At 10am, cars started arriving but unlike last time, it was never overwhelming. We had plenty of parking staff and plenty of capacity. In fact is was a little slow, but that was a good thing. This open barn day was exactly what we wanted, a nice steady flow of people and an opportunity for new people to find out about us. 

Our plan was the same as last time. Invite some of our partner farms, show off the farm with our normal tour conducted every 1/2 hour, and get a chance to visit with customers one on one as much as possible. We also added in $5 for parking, which was one of our control measures. Some people simply won’t pay for parking. Good, we didn’t want to get overwhelmed.

Jason and Ru handing out samples
Jason and Ru handing out samples

We also had samples again, once again manned by Jason and Ru who live here on the farm. This time it was our delicious pork BBQ.

Spork giving a tour
Spork giving a tour

Spork , The Princess, and I took turns giving tours. We averaged between 10 and 40 people per tour so the group sizes were such that everyone could hear. Much better sizes than last time.

Samples from KW Collards
Samples from KW Collards

We had our vendors here as well, setup under the shade trees in the front yard. People were able to sample their wares and purchase the product in the store or if it was something we didn’t currently carry, right there at the booth. It was great for us as well, as we could bring in some new products we hadn’t tried. 

It was also an opportunity to do a little business with our partner farms. I think I wrote a check to just about everyone present either for something they delivered as part of visiting or something that was already owed and we’d just settle up when they were here. It sure saved a lot of stamps, and more importantly, it was great to visit with our farmers and catch up.

I promise we’ll post a better picture, Jennifer.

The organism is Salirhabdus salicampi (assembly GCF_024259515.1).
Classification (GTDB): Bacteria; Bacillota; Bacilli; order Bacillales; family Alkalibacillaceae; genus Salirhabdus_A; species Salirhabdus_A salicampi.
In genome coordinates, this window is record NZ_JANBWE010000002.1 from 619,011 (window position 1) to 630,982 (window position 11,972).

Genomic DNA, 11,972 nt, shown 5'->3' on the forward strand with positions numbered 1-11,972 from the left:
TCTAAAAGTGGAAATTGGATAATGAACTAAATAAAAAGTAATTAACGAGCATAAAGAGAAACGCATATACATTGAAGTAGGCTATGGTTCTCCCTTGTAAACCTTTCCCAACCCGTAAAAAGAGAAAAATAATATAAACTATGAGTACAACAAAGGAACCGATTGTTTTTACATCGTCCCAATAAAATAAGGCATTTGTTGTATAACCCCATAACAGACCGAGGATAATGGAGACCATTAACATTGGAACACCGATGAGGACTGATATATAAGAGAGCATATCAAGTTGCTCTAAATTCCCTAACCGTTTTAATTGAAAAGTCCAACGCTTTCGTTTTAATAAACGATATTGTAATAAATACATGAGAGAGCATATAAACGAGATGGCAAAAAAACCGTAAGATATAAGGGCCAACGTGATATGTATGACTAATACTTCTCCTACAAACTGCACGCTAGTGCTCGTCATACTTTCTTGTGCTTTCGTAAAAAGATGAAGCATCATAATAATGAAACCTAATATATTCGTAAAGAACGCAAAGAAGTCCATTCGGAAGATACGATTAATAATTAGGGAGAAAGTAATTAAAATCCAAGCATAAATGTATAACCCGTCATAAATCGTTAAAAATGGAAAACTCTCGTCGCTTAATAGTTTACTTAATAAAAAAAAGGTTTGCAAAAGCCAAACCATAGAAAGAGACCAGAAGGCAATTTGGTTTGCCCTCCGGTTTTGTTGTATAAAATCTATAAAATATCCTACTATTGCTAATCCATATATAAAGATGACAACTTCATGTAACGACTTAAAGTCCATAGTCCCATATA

I’m trying to get this post out this morning before everything kicks off. SWMBO will get me a better picture of our good friend Jennifer from Buck Naked Farm. Sorry your eyes are closed!

Jennifer, as always, did a fantastic job with her booth and with educating people about what she does.

Aaron from Buck Naked Farm doing a lathe demonstration
Aaron from Buck Naked Farm doing a lathe demonstration

A surprise last minute add was Aaron from Buck Naked Farm. He has been teaching himself lathe turning since last year. Jennifer asked if we’d mind if he brought his lathe and did a demonstration? Of course he can! The wood lathe is my favorite tool. I love doing lathe work and grew up doing it from a very early age. I was excited to see what Aaron was doing. He did not disappoint!

All in all we had an excellent day. The weather was forecast to get bad in the afternoon but all the storms missed us. We had benign weather and good turnout. We counted cars, and then estimated people based on the cars. We had about 180 people visit the farm for Open Barn Day 2018, a number we were happy with. It was actually a little slow, but we really tried to limit our numbers after last year. We undershot, and that was on purpose. Now we know that for 2019 we can put a little more effort into getting the word out and maybe have that 300-400 number that keeps us hopping but under control.

This event is just the warm up though. We have two mud race events scheduled for this fall, one in September, one in October. One is expecting about 350 people, and one is expecting about 2000!! However we will be prepared for these numbers this time. Plus we won’t have vendors here, just the event, so there is a bit less for us to manage. 

But for this event being in the books, we are all smiles.

Dan Moore on EmailDan Moore on FacebookDan Moore on GoogleDan Moore on Twitter
Dan is a dad, a husband, a business owner, a pilot, a sailor, a scuba diver, a machinist, a gunsmith, a welder, a woodworker, a day laborer, a teacher, a mentor and a writer. The short form of all the previous is he's a farmer.